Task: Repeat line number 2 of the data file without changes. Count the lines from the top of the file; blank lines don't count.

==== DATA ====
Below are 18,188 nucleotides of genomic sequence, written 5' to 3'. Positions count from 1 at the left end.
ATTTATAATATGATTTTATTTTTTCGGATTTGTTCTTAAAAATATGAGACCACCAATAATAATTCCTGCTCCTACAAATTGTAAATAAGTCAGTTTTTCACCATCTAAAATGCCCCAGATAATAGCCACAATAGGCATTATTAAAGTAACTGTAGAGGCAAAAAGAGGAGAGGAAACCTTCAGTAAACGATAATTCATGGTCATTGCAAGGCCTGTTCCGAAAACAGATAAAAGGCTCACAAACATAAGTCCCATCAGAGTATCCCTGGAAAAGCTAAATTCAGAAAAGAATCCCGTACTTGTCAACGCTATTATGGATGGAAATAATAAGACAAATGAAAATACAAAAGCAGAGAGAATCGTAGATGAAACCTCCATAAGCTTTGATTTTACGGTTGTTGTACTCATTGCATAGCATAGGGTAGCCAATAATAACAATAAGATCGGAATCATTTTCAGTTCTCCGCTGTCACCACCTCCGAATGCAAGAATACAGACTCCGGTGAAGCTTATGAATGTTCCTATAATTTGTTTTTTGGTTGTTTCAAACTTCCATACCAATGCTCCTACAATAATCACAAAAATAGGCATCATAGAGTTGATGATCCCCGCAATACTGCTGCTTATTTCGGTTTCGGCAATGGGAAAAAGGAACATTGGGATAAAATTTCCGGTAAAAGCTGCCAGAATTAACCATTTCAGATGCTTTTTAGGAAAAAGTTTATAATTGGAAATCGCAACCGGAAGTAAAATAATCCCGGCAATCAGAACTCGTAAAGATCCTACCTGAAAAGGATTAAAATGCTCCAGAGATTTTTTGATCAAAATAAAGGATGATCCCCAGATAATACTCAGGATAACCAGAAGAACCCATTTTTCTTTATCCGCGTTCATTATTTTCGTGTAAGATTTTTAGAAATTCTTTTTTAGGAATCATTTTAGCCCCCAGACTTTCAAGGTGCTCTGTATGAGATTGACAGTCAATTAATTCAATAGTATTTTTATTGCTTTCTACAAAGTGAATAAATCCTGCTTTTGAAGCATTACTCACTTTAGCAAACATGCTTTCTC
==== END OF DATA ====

ATTTATAATATGATTTTATTTTTTCGGATTTGTTCTTAAAAATATGAGACCACCAATAATAATTCCTGCTCCTACAAATTGTAAATAAGTCAGTTTTTCACCATCTAAAATGCCCCAGATAATAGCCACAATAGGCATTATTAAAGTAACTGTAGAGGCAAAAAGAGGAGAGGAAACCTTCAGTAAACGATAATTCATGGTCATTGCAAGGCCTGTTCCGAAAACAGATAAAAGGCTCACAAACATAAGTCCCATCAGAGTATCCCTGGAAAAGCTAAATTCAGAAAAGAATCCCGTACTTGTCAACGCTATTATGGATGGAAATAATAAGACAAATGAAAATACAAAAGCAGAGAGAATCGTAGATGAAACCTCCATAAGCTTTGATTTTACGGTTGTTGTACTCATTGCATAGCATAGGGTAGCCAATAATAACAATAAGATCGGAATCATTTTCAGTTCTCCGCTGTCACCACCTCCGAATGCAAGAATACAGACTCCGGTGAAGCTTATGAATGTTCCTATAATTTGTTTTTTGGTTGTTTCAAACTTCCATACCAATGCTCCTACAATAATCACAAAAATAGGCATCATAGAGTTGATGATCCCCGCAATACTGCTGCTTATTTCGGTTTCGGCAATGGGAAAAAGGAACATTGGGATAAAATTTCCGGTAAAAGCTGCCAGAATTAACCATTTCAGATGCTTTTTAGGAAAAAGTTTATAATTGGAAATCGCAACCGGAAGTAAAATAATCCCGGCAATCAGAACTCGTAAAGATCCTACCTGAAAAGGATTAAAATGCTCCAGAGATTTTTTGATCAAAATAAAGGATGATCCCCAGATAATACTCAGGATAACCAGAAGAACCCATTTTTCTTTATCCGCGTTCATTATTTTCGTGTAAGATTTTTAGAAATTCTTTTTTAGGAATCATTTTAGCCCCCAGACTTTCAAGGTGCTCTGTATGAGATTGACAGTCAATTAATTCAATAGTATTTTTATTGCTTTCTACAAAGTGAATAAATCCTGCTTTTGAAGCATTACTCACTTTAGCAAACATGCTTTCTC